Sarawak Government Intensifies Human Capital Investment

By Asia Newswire, PRNE
Sunday, January 30, 2011

KUCHING, Sarawak, Malaysia, February 1, 2011 - Chief Minister Abdul Taib Mahmud says 30% of the people of Sarawak must
attain tertiary education by 2020 in order for the state to develop a high
income economy.

The state government is intensifying efforts to meet the human capital
needs of the Sarawak Corridor of Renewable Energy (SCORE), which will provide
1.5 million job opportunities in various industries. This will entail
ensuring that skilled and semi-skilled workers are available in the economic
corridor for the next 20 years. By 2030 Sarawak will increase semi-skilled
jobs from 35% to 50%.

Chief Minister Abdul Taib Mahmud said "The process of development is much
more than just providing money or devising development strategies. There can
be no development unless people participate in the process."

The state government has been providing better educational and training
programmes in order to equip Sarawakians with the sufficient skills base to
cater for the jobs created by SCORE in heavy industries, scientific research
& development, bio-tech industries, tourism and marine engineering. It is
estimated that 10% of public expenditure will be spent on manpower
development and training programmes to cater for these new jobs.

Changes are underway throughout the educational system to prepare a more
competitive workforce. The Sarawak Education Department is transforming
training to critical thinking and soft skills development. All public schools
now teach mathematics and science in English from primary school level.
Within higher education, two Australian universities - Curtin University of
and Swinburne University of Technology - have opened branches in
Sarawak. Overall, there are more opportunities for students to pursue higher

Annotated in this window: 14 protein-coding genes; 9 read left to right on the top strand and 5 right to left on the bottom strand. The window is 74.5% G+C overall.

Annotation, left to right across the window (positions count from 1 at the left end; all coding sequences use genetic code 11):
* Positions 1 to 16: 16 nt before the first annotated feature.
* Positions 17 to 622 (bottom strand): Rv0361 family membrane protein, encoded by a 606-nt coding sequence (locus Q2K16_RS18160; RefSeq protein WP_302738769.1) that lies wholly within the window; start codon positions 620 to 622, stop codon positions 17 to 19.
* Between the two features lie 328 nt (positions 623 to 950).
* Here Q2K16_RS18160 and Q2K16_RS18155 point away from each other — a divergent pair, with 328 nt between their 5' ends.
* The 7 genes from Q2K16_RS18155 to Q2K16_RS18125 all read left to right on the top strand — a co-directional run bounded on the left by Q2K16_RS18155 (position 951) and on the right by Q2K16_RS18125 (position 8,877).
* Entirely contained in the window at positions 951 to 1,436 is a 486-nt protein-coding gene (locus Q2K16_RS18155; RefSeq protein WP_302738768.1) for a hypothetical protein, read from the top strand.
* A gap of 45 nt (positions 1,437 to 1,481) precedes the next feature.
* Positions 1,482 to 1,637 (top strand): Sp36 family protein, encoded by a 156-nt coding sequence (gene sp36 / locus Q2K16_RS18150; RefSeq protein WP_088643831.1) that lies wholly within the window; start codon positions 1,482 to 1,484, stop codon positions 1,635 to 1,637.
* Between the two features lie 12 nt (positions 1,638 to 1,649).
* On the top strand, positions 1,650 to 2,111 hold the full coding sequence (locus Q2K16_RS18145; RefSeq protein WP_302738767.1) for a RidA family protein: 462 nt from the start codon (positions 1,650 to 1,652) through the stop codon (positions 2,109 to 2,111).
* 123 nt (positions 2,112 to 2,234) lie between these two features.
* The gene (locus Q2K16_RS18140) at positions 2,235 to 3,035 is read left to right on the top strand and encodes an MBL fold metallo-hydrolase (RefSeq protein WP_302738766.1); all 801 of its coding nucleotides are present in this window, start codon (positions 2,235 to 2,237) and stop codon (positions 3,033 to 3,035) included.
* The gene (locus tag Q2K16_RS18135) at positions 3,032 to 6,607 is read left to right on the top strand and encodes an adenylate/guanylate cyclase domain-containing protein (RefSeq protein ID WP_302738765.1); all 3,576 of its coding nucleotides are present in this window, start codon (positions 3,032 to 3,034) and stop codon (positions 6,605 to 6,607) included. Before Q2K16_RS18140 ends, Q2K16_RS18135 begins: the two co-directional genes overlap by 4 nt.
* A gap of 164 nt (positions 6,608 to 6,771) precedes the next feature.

education in all of the state's four universities, which also includes UNIMAS
and Universiti Teknologi MARA (UiTM).

In addition, the state government and UNIMAS (Universiti Malaysia
Sarawak) have formed U-SCORE, a consortium of institutions of higher
learning. U-SCORE identifies and plans the various courses and technical
training required for SCORE industries. At the same time, a "Strategic
Manpower Study for SCORE" is now being undertaken by the state government and
UNIMAS. As well as developing human capital, the state intends to regain
Sarawakians who went in search of better opportunities abroad by enticing
them back to better jobs, a better economy and a better way of life.

It is not just town and city dwellers who will benefit though. Better
education initiatives will equip rural and often cut-off people to take on
these newly-created managerial, skilled and semi-skilled jobs. As an added
benefit, many of these people will take their new skills back to their
villages and play key roles in the development of their communities. This
will happen in places like Baram, Ulu Lawas, Belaga, and the rural areas
where most people are isolated from mainstream development. Currently, those
who are educated tend to drift towards towns or cities to look for jobs and a
better quality of life. The government envisages a development model that
will reach all Sarawakians regardless of where they live or what race they
belong to.

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